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King Crimson - In The Wake Of Poseidon CD (album) cover

IN THE WAKE OF POSEIDON

King Crimson

 

Eclectic Prog

3.79 | 1402 ratings

From Progarchives.com, the ultimate progressive rock music website

thehallway
Prog Reviewer
3 stars UPDATE: I'll knock one star off this one, mainly because the album it seems to have copied is also declining in quality over the years. But Lizard and Islands don't deserve the same rating as this; 'The Devil's Triangle' is really quite annoying on reflection. A few spins later and I will probably change my mind...... such is the miserable tautology of being a King Crimson listener!

REVIEW: I'm with those who would rather sympathise with Robert Fripp than criticise his very obvious decision to retain the format from 'Court' on this more-than-difficult second album.

Lets think about it logically; would a guitarist as original and innovative as Fripp really create such a carbon-copy though choice? No. It was a necessary evil, the result of most of the original Crimso line-up discarding their initial success and abandoning Bob at the time he needed them most. That is my view on the politics that surround this album; I'll move on to the reviewing without this unfortunate situation having any influence on my rating.

Firstly, the three 'Peace' sections. These are unnecessary of course, and could be described as filler (the last part is basically a merging of the first two) but they sound pleasant and are ultimately inoffensive. 'Pictures Of a City' is great, similar in structure to 'Schizoid Man' but a different composition nonetheless. And when one eventually grows bored of the former jazz workout (which is by no means immediately, by the way) they can enjoy this "equal sequel" just as much. The Haskell-sung 'Cadence and Cascade' is an appropriately calmer tune, although there is little here of much interest and I prefer Lake's voice. 'In the Wake of Poseidon' is the biggest culprit for replicating ITCOTCK, in this case borrowing most of it's chords and instrumentation from 'Epitaph', but I actually prefer this song. In my opinion, the melody and imagery has more to offer this time around; it links to the album artwork too.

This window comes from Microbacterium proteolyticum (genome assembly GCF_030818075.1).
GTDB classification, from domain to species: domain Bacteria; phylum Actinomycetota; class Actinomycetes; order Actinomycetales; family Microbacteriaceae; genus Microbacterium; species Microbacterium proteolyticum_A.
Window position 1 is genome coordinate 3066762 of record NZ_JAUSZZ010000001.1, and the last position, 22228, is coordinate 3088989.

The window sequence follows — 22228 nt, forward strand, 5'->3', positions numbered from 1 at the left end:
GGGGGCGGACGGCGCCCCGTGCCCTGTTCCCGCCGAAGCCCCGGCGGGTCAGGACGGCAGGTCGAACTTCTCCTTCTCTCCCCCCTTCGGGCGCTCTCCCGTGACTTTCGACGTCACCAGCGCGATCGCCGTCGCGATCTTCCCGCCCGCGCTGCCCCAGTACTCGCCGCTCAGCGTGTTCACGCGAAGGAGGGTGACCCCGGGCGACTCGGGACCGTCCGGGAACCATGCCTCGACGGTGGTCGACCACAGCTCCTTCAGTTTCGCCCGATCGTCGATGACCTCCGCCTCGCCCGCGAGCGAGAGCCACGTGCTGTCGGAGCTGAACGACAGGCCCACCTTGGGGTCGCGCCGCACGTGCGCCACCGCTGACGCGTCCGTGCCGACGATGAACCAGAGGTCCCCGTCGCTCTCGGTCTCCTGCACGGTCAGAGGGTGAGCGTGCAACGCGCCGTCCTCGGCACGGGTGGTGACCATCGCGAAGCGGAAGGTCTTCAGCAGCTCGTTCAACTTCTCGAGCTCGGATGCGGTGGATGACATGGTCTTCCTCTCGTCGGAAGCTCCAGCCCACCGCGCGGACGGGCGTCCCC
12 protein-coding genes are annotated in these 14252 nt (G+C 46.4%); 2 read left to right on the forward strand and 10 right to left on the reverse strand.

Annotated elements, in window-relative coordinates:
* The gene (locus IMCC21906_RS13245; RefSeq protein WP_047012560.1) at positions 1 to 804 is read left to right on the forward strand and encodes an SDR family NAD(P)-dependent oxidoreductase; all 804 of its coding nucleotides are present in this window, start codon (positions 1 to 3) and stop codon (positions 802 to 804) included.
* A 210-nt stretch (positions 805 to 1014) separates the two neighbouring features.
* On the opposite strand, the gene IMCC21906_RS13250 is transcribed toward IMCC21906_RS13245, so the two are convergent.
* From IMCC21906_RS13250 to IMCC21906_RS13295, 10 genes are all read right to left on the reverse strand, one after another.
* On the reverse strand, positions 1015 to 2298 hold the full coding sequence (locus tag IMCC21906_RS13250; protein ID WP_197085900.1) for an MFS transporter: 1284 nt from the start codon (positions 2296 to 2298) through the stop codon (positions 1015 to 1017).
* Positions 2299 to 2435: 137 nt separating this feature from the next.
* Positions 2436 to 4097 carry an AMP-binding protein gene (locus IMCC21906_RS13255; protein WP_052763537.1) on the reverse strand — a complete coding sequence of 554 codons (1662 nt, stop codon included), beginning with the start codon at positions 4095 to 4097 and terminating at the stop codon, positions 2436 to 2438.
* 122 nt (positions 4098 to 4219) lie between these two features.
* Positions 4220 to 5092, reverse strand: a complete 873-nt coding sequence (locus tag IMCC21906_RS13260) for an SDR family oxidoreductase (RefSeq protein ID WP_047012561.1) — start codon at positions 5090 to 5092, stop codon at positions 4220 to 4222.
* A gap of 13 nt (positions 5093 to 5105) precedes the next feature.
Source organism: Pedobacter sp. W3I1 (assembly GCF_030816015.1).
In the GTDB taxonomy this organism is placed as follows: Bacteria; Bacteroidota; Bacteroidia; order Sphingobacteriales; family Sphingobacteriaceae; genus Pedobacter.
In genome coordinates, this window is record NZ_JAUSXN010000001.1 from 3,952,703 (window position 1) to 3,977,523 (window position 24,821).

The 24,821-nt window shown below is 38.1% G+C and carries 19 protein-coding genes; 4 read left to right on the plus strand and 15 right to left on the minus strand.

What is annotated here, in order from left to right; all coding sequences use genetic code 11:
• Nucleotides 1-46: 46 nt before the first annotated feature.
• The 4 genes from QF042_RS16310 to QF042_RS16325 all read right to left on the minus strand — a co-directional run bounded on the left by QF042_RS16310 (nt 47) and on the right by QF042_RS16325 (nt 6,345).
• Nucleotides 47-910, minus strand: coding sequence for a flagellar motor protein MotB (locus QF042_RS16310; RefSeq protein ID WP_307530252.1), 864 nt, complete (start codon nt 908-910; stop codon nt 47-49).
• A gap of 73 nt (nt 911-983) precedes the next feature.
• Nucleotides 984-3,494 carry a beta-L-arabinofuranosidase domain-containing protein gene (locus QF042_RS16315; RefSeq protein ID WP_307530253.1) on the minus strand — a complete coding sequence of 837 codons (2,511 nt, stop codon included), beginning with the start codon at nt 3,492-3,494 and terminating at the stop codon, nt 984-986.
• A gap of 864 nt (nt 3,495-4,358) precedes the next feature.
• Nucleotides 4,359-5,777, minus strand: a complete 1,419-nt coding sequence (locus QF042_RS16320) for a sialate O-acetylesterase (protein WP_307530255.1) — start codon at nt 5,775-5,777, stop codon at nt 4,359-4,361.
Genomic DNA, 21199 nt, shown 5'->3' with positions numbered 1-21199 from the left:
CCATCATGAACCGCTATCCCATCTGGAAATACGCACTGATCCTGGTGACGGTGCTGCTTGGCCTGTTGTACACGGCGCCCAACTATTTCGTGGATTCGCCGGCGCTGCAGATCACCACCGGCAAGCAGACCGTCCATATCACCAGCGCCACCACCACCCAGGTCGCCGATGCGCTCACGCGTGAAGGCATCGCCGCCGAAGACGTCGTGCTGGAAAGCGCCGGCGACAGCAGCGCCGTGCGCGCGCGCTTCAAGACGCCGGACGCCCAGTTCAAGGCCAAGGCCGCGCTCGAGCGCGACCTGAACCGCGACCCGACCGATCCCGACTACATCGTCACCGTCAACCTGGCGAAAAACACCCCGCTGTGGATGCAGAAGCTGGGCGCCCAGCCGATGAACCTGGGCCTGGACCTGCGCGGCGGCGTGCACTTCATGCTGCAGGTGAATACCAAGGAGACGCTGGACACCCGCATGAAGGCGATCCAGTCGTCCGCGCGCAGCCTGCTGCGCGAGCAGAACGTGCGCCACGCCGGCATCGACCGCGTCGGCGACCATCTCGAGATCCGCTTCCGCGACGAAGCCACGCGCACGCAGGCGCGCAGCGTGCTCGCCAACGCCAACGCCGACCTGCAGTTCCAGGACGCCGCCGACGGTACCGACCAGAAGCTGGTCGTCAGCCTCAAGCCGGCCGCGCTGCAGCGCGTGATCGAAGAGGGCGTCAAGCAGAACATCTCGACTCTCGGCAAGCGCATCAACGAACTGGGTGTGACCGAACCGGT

'Cat Food' is my favourite. This is the one offering on 'Poseidon' that is totally original, showing a (then) new side of the band that would feature more prominently on side one of 'Lizard'. The heavy syncopation, tight rhythm section, maniac Tippet piano and amusingly cynical lyrics all work together to create a groovy and thoughtful song. And it's actually pretty short, so it never grows dull. The final track is the obligatory experimental 'The Devil's Triangle', an exercise in dissonant improvisation over a 5/4 ostinato, based on Holst's renowned 'Mars' piece. This is interesting, especially towards the end when the band discover various studio samples and whack them in. However, this piece of music is perhaps too long to effectively deliver it's intended atmosphere; possibly the "we've run out of ideas now" syndrome had an influence.

Most of the material here is as interesting and powerful as the adjacent Crimson outputs, suffering only from a general lack of personnel and song ideas. Lake's considerate vocal contributions and the impressive new sax player Mel Collins however, are highlights, lifting this record from the mere carbon-copy bin and into the King Crimson shelf of listenable albums. 'In the Wake of Poseidon' is safe but cool.

thehallway | 3/5 |

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